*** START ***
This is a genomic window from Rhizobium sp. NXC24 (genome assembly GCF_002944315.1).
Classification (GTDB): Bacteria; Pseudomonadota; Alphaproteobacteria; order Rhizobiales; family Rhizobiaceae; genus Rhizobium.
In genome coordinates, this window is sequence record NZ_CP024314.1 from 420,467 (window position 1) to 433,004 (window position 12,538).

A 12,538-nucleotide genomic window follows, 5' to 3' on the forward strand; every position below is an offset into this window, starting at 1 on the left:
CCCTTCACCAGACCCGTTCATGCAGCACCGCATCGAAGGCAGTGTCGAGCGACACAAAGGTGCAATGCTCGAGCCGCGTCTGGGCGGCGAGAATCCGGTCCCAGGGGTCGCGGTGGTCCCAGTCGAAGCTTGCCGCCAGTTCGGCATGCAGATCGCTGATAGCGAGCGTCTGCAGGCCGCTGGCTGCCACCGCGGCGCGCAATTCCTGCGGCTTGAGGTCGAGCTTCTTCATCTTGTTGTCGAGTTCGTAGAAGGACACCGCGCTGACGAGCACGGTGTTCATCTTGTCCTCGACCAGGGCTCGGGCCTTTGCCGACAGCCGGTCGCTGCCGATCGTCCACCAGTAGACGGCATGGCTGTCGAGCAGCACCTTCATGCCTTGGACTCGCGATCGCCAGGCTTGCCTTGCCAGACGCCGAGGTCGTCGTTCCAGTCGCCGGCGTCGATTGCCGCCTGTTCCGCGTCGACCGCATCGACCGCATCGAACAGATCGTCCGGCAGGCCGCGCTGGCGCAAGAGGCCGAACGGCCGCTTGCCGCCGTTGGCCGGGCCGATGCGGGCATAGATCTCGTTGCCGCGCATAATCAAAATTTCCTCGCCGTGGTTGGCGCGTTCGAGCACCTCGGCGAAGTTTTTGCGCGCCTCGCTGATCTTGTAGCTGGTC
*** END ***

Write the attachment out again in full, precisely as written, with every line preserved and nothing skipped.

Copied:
This is a genomic window from Rhizobium sp. NXC24 (genome assembly GCF_002944315.1).
Classification (GTDB): Bacteria; Pseudomonadota; Alphaproteobacteria; order Rhizobiales; family Rhizobiaceae; genus Rhizobium.
In genome coordinates, this window is sequence record NZ_CP024314.1 from 420,467 (window position 1) to 433,004 (window position 12,538).

A 12,538-nucleotide genomic window follows, 5' to 3' on the forward strand; every position below is an offset into this window, starting at 1 on the left:
CCCTTCACCAGACCCGTTCATGCAGCACCGCATCGAAGGCAGTGTCGAGCGACACAAAGGTGCAATGCTCGAGCCGCGTCTGGGCGGCGAGAATCCGGTCCCAGGGGTCGCGGTGGTCCCAGTCGAAGCTTGCCGCCAGTTCGGCATGCAGATCGCTGATAGCGAGCGTCTGCAGGCCGCTGGCTGCCACCGCGGCGCGCAATTCCTGCGGCTTGAGGTCGAGCTTCTTCATCTTGTTGTCGAGTTCGTAGAAGGACACCGCGCTGACGAGCACGGTGTTCATCTTGTCCTCGACCAGGGCTCGGGCCTTTGCCGACAGCCGGTCGCTGCCGATCGTCCACCAGTAGACGGCATGGCTGTCGAGCAGCACCTTCATGCCTTGGACTCGCGATCGCCAGGCTTGCCTTGCCAGACGCCGAGGTCGTCGTTCCAGTCGCCGGCGTCGATTGCCGCCTGTTCCGCGTCGACCGCATCGACCGCATCGAACAGATCGTCCGGCAGGCCGCGCTGGCGCAAGAGGCCGAACGGCCGCTTGCCGCCGTTGGCCGGGCCGATGCGGGCATAGATCTCGTTGCCGCGCATAATCAAAATTTCCTCGCCGTGGTTGGCGCGTTCGAGCACCTCGGCGAAGTTTTTGCGCGCCTCGCTGATCTTGTAGCTGGTC